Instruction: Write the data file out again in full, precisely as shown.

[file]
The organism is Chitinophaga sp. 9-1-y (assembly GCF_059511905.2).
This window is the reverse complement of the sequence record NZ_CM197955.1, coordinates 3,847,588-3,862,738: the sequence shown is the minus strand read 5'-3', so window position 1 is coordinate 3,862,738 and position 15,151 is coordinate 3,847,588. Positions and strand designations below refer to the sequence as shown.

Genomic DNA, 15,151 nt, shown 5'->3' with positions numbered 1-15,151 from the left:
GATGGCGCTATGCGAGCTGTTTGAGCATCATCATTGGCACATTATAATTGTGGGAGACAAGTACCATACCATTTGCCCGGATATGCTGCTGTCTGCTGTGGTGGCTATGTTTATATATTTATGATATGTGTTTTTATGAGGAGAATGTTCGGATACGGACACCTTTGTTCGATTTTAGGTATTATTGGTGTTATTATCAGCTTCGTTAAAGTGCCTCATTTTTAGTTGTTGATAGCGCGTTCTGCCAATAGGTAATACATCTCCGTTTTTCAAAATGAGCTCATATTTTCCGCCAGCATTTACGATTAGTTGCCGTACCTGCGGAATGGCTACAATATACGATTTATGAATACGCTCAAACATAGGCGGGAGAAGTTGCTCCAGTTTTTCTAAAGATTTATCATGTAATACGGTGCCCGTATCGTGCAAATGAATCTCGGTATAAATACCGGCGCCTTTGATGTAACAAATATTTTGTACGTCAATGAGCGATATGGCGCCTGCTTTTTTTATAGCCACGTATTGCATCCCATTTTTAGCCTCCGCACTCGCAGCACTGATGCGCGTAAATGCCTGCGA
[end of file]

The organism is Chitinophaga sp. 9-1-y (assembly GCF_059511905.2).
This window is the reverse complement of the sequence record NZ_CM197955.1, coordinates 3,847,588-3,862,738: the sequence shown is the minus strand read 5'-3', so window position 1 is coordinate 3,862,738 and position 15,151 is coordinate 3,847,588. Positions and strand designations below refer to the sequence as shown.

Genomic DNA, 15,151 nt, shown 5'->3' with positions numbered 1-15,151 from the left:
GATGGCGCTATGCGAGCTGTTTGAGCATCATCATTGGCACATTATAATTGTGGGAGACAAGTACCATACCATTTGCCCGGATATGCTGCTGTCTGCTGTGGTGGCTATGTTTATATATTTATGATATGTGTTTTTATGAGGAGAATGTTCGGATACGGACACCTTTGTTCGATTTTAGGTATTATTGGTGTTATTATCAGCTTCGTTAAAGTGCCTCATTTTTAGTTGTTGATAGCGCGTTCTGCCAATAGGTAATACATCTCCGTTTTTCAAAATGAGCTCATATTTTCCGCCAGCATTTACGATTAGTTGCCGTACCTGCGGAATGGCTACAATATACGATTTATGAATACGCTCAAACATAGGCGGGAGAAGTTGCTCCAGTTTTTCTAAAGATTTATCATGTAATACGGTGCCCGTATCGTGCAAATGAATCTCGGTATAAATACCGGCGCCTTTGATGTAACAAATATTTTGTACGTCAATGAGCGATATGGCGCCTGCTTTTTTTATAGCCACGTATTGCATCCCATTTTTAGCCTCCGCACTCGCAGCACTGATGCGCGTAAATGCCTGCGA